Since David Livingstone named Victoria Falls after his Queen, thousands of people have come from all over the world to witness the spectacle, a mile long curtain of water that stretches across the glistening basalt rock, erupts into spray, and then thunders into the canyons below.
The walls of basalt rock that capture the mighty Zambezi form one of the great river corridors of the world. This is the domain of the Nyaminyami, the River God of the Tonga people and is now the highway for our rafts. At Victoria Falls the Zambezi River plummets into a gorge, which separates the placid river above the Falls and the turbulent rapids below. The gorge is over 100 meters deep at the Falls and increases to over 200 meters by the end of a full day raft trip. Despite this rugged terrain, the gorges below the Falls are thick with vegetation and incredibly spectacular.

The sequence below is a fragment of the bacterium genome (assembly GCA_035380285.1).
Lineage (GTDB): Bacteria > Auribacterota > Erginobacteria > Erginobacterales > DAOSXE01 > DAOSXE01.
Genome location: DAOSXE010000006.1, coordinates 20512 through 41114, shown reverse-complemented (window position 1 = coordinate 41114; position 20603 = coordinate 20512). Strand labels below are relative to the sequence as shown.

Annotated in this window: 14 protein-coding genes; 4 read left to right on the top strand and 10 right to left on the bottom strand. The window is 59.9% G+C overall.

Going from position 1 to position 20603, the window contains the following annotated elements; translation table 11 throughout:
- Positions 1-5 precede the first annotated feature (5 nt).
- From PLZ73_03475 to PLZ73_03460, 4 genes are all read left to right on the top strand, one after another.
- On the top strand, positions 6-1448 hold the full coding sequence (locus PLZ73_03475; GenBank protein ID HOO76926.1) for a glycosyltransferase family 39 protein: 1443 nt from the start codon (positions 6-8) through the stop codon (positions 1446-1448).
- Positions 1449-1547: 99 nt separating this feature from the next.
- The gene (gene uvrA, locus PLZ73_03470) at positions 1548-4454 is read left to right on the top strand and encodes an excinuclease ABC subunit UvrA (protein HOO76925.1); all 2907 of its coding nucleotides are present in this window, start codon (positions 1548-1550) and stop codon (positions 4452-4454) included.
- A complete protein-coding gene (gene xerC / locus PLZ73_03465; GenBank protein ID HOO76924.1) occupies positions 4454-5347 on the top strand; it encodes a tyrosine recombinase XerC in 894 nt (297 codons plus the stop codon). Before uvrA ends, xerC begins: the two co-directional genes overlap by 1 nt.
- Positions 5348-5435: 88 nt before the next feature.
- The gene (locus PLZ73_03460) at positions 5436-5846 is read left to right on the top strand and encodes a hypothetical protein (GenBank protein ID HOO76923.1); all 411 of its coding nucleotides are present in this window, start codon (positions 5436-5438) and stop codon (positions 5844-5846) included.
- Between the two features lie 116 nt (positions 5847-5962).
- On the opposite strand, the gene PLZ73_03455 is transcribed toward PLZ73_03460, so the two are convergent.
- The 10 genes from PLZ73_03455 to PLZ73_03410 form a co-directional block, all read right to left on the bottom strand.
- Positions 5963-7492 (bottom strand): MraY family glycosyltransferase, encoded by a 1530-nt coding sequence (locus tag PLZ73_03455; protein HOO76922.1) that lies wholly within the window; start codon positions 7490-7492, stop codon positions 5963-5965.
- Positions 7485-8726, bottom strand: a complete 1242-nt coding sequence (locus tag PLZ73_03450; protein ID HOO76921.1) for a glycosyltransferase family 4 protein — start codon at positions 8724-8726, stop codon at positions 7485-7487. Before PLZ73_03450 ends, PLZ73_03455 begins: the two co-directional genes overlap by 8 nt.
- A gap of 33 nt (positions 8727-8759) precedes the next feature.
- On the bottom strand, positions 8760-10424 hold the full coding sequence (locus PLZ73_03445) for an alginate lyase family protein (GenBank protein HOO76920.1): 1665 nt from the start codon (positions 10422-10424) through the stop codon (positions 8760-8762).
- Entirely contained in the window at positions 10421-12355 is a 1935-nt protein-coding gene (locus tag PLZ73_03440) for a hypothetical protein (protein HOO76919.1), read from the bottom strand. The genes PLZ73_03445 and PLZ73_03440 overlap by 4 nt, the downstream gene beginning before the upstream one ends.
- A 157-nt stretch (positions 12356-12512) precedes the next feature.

Rafting on the Zambezi is a . It is the beneath one of the Seven Wonders of the World. If you don't do it you'll regret it as soon as you leave!